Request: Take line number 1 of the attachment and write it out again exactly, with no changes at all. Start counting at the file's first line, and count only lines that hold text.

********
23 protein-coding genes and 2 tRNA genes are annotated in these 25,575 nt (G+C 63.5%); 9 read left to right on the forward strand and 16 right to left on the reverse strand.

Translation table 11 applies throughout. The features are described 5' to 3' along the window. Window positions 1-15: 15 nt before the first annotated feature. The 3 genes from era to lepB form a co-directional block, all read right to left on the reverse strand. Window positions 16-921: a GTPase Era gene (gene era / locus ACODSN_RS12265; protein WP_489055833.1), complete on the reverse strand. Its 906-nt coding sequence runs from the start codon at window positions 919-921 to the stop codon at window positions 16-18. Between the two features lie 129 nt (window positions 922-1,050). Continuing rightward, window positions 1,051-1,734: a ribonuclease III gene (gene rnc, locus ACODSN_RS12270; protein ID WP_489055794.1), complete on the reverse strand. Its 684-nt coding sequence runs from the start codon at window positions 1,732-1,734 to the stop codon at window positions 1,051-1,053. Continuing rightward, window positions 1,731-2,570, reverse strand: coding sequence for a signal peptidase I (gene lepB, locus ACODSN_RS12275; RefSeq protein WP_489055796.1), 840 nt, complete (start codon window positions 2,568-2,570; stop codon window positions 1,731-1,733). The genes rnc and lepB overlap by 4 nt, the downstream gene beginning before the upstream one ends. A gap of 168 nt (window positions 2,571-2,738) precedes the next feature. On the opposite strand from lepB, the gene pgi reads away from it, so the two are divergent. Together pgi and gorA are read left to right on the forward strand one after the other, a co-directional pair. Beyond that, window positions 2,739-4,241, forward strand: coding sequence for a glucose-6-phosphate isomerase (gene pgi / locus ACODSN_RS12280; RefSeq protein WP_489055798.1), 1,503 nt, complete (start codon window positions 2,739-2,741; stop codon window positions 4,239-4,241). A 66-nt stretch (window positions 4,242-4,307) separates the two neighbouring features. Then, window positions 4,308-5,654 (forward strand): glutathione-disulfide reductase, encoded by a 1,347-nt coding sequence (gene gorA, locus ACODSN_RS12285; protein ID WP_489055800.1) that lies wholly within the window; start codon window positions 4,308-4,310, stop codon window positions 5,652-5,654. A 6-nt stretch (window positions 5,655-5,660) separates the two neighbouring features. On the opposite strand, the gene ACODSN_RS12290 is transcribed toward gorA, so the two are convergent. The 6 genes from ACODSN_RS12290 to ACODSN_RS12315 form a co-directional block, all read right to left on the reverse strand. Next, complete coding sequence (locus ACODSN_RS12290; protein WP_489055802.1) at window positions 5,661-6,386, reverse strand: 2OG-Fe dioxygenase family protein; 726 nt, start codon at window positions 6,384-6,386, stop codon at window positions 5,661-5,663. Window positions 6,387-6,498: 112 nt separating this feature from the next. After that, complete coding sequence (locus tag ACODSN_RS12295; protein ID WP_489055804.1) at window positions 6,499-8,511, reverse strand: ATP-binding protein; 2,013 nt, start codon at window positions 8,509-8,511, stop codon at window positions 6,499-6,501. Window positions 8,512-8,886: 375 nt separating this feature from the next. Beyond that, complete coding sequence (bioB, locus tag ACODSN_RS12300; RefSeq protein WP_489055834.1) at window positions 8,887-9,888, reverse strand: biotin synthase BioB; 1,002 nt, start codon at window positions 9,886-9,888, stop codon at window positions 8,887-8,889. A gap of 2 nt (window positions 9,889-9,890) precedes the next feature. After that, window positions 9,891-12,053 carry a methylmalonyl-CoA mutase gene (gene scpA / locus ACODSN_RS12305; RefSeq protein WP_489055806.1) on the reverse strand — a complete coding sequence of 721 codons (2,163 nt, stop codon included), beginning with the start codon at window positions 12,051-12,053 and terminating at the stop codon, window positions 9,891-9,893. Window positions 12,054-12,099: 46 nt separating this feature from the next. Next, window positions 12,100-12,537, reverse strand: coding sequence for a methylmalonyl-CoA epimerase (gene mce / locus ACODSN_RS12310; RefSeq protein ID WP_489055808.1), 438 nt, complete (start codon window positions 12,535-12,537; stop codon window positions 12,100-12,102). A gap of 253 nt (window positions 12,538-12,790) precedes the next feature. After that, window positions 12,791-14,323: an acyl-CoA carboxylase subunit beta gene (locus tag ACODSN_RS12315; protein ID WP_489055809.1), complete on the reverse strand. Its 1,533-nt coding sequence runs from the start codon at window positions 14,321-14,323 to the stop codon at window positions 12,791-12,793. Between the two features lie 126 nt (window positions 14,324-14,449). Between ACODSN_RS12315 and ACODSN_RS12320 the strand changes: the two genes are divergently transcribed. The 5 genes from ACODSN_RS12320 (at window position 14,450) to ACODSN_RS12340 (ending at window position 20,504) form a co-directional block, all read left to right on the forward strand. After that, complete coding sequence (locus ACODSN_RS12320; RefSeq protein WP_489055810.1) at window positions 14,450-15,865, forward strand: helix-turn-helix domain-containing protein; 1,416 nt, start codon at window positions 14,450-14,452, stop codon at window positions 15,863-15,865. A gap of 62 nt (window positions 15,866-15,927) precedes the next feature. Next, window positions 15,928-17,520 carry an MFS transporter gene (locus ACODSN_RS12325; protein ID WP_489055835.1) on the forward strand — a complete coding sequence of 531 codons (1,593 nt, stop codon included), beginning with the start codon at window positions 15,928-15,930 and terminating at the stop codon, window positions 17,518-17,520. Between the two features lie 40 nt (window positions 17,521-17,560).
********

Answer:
23 protein-coding genes and 2 tRNA genes are annotated in these 25,575 nt (G+C 63.5%); 9 read left to right on the forward strand and 16 right to left on the reverse strand.